Words inherently do not have meanings associated with them. We associate them to meaning based on the context of usage, for communication purposes. When we are faced with a description that has words without meanings attached to them from our own knowledge, we assign meanings to these words from a set of co-occurring concepts, based on the context we elect to understand the description in. Thus we are able to coherently decipher the description. Especially when the language is a language such as Sanskrit which is devoid of prepositions and connectors such as “the”, “and”, “you” and so on that tightly bind words together to retain their structure, multiple co-occurring concepts can be plugged in for co-occurring sets of words to form various meanings. This is called a multi-facet reading of the same document.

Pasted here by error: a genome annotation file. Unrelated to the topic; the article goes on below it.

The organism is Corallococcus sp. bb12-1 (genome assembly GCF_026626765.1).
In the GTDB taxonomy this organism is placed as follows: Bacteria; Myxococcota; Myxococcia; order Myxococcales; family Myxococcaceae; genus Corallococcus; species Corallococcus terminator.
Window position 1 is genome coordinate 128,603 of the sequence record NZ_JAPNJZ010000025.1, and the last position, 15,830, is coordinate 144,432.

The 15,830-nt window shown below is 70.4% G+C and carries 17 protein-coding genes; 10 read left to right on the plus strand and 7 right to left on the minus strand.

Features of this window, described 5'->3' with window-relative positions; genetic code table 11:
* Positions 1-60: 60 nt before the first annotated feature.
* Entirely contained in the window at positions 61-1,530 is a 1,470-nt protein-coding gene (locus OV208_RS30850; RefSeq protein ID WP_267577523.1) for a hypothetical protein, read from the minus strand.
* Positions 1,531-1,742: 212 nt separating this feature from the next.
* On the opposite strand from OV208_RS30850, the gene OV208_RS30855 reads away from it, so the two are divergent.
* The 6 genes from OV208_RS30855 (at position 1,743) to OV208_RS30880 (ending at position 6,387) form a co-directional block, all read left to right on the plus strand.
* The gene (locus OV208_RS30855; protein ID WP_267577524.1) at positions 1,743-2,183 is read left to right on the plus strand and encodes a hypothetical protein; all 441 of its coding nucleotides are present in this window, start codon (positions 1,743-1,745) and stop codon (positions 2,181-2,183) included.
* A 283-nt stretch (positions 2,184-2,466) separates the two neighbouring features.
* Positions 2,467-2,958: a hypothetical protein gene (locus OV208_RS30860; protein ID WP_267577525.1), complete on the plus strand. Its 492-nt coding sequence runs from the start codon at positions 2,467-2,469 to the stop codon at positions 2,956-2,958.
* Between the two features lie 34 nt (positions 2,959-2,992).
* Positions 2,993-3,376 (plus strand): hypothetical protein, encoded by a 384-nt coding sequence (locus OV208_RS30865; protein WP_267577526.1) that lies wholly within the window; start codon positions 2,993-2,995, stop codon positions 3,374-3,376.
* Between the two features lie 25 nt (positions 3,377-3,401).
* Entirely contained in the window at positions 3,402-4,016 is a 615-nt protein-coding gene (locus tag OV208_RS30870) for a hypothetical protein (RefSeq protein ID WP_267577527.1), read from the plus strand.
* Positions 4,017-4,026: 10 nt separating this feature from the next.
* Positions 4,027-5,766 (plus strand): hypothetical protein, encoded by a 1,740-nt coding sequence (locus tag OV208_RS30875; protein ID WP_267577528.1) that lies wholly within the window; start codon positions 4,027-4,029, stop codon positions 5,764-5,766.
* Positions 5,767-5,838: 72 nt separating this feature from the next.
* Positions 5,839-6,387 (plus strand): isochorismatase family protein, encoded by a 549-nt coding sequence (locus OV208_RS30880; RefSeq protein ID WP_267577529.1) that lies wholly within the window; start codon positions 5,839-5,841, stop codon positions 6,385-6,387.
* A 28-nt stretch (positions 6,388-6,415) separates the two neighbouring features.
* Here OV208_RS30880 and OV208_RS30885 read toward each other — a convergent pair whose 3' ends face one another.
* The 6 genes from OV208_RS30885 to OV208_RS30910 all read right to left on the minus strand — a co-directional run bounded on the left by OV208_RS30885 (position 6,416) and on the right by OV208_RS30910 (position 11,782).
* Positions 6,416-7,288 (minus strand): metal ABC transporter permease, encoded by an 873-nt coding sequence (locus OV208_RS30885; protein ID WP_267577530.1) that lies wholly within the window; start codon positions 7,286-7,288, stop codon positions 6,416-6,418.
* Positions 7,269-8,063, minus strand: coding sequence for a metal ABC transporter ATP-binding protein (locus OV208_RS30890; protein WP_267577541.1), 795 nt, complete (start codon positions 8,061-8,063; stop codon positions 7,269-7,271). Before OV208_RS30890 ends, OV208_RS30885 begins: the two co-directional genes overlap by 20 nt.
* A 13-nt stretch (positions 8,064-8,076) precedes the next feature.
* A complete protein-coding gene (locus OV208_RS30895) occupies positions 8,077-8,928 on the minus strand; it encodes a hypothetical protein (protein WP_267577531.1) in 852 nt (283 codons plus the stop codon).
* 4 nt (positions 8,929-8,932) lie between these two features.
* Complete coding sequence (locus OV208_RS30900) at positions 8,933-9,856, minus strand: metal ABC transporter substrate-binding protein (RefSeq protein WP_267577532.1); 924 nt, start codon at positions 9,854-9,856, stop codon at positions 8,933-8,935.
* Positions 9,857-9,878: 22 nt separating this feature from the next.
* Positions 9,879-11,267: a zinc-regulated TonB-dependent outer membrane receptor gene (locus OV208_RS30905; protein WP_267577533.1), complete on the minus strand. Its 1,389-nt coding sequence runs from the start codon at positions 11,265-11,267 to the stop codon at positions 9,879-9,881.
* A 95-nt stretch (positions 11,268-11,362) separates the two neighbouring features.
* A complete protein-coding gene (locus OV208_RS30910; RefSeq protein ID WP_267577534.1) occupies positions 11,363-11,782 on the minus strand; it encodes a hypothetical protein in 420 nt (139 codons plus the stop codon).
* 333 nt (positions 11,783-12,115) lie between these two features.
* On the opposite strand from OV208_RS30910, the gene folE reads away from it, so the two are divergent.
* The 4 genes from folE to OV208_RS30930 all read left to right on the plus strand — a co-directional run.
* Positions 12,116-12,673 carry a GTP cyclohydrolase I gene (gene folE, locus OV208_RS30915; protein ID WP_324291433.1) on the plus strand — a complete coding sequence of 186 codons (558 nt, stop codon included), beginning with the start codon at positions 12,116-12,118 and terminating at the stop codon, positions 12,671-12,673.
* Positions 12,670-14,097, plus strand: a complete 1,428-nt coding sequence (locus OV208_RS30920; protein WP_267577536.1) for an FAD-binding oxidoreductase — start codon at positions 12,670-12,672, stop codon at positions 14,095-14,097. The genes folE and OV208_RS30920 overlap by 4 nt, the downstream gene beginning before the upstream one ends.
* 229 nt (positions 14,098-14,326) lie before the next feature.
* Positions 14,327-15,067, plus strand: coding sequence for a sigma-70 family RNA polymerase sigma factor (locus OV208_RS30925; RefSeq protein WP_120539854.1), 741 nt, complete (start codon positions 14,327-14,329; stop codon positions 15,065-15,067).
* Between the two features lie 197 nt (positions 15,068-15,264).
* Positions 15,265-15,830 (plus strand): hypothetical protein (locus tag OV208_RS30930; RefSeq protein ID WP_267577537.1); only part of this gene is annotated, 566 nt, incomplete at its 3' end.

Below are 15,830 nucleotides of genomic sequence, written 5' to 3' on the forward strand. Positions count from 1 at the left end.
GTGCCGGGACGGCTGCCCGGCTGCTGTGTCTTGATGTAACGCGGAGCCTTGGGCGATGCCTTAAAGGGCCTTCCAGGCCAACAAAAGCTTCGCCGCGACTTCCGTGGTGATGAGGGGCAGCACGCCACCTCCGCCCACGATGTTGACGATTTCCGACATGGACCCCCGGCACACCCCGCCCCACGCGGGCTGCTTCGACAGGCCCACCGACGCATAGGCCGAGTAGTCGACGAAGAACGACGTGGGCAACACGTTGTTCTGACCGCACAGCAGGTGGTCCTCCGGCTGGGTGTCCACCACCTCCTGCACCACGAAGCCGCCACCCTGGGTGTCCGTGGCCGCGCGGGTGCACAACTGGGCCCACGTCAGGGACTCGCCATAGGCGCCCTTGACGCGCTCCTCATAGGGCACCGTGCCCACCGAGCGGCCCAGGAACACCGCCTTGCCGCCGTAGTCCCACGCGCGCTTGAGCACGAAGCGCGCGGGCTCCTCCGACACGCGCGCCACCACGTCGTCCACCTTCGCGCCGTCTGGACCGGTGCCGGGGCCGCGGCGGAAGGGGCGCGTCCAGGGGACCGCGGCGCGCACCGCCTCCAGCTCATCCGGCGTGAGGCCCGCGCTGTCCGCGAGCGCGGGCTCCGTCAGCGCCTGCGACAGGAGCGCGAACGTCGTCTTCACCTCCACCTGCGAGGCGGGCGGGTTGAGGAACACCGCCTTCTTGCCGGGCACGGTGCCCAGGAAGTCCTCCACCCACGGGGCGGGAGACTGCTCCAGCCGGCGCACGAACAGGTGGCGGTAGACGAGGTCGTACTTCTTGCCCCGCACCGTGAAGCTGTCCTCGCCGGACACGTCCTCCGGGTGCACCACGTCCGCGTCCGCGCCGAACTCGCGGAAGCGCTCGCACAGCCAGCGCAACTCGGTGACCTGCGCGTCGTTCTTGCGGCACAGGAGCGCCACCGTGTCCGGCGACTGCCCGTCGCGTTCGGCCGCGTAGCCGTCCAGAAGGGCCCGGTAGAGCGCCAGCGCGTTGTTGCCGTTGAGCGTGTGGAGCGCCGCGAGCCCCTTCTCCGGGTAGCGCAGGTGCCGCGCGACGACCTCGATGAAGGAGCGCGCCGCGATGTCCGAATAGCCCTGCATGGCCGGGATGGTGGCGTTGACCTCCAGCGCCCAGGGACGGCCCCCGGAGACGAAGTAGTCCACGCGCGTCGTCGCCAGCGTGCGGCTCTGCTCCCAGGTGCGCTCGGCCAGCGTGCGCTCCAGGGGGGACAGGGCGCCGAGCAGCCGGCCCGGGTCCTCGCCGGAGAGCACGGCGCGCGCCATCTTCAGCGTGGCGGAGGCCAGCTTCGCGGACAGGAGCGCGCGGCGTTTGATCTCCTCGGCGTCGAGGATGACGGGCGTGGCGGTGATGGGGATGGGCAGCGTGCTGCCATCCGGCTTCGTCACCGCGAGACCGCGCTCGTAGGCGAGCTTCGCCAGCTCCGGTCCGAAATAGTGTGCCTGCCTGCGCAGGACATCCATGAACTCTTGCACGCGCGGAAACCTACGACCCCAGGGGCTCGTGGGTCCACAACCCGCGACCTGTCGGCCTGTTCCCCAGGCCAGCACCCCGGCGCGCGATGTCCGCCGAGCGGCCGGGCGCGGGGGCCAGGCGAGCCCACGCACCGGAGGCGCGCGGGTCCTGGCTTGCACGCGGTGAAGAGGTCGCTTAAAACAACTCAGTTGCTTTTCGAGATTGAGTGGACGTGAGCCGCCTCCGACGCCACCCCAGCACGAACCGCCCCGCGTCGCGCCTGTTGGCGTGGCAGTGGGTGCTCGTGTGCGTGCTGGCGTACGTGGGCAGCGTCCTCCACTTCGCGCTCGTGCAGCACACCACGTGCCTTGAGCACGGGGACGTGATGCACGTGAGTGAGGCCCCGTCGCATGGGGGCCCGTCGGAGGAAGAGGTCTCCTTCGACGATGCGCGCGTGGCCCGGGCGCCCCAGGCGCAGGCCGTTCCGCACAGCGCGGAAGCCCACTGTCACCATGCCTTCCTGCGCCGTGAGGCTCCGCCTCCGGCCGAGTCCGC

In the context of modern astronomy, the co-occurring concepts are the various planets, the orbits of these planets, stars, their orbits and calculated time to complete an orbit and so on. A computation of the time it takes to revolve or rotate, is used to project other time related components. The first word translated that seems to indicate that Surya Siddanta is related to astronomy is “Surya”. In standard translations, “Surya” is translated to “sun” and “siddanta” is “the science of” and hence Surya Siddanta is translated as “the science of the sun”. Further, the document has references to “candra” which is translated to “moon”.